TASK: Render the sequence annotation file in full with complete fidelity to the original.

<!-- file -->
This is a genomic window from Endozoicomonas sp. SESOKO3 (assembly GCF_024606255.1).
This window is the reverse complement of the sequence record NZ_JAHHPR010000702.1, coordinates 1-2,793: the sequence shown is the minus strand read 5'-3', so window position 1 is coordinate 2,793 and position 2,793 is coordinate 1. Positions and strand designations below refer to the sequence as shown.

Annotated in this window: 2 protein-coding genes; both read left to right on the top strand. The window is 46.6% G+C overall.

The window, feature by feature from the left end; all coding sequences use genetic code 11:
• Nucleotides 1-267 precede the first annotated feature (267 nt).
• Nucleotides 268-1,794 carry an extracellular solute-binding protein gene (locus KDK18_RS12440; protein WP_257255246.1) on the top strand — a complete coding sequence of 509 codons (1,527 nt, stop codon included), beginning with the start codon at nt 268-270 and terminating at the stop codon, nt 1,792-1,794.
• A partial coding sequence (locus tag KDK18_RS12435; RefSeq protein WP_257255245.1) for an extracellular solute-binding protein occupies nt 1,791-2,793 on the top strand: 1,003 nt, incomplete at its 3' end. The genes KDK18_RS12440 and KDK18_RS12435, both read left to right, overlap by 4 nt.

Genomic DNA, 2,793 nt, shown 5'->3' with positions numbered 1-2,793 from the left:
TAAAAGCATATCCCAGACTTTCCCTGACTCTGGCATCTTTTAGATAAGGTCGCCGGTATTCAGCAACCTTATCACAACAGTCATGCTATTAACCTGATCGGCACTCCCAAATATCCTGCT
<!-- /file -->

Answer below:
This is a genomic window from Endozoicomonas sp. SESOKO3 (assembly GCF_024606255.1).
This window is the reverse complement of the sequence record NZ_JAHHPR010000702.1, coordinates 1-2,793: the sequence shown is the minus strand read 5'-3', so window position 1 is coordinate 2,793 and position 2,793 is coordinate 1. Positions and strand designations below refer to the sequence as shown.

Annotated in this window: 2 protein-coding genes; both read left to right on the top strand. The window is 46.6% G+C overall.

The window, feature by feature from the left end; all coding sequences use genetic code 11:
• Nucleotides 1-267 precede the first annotated feature (267 nt).
• Nucleotides 268-1,794 carry an extracellular solute-binding protein gene (locus KDK18_RS12440; protein WP_257255246.1) on the top strand — a complete coding sequence of 509 codons (1,527 nt, stop codon included), beginning with the start codon at nt 268-270 and terminating at the stop codon, nt 1,792-1,794.
• A partial coding sequence (locus tag KDK18_RS12435; RefSeq protein WP_257255245.1) for an extracellular solute-binding protein occupies nt 1,791-2,793 on the top strand: 1,003 nt, incomplete at its 3' end. The genes KDK18_RS12440 and KDK18_RS12435, both read left to right, overlap by 4 nt.

Genomic DNA, 2,793 nt, shown 5'->3' with positions numbered 1-2,793 from the left:
TAAAAGCATATCCCAGACTTTCCCTGACTCTGGCATCTTTTAGATAAGGTCGCCGGTATTCAGCAACCTTATCACAACAGTCATGCTATTAACCTGATCGGCACTCCCAAATATCCTGCT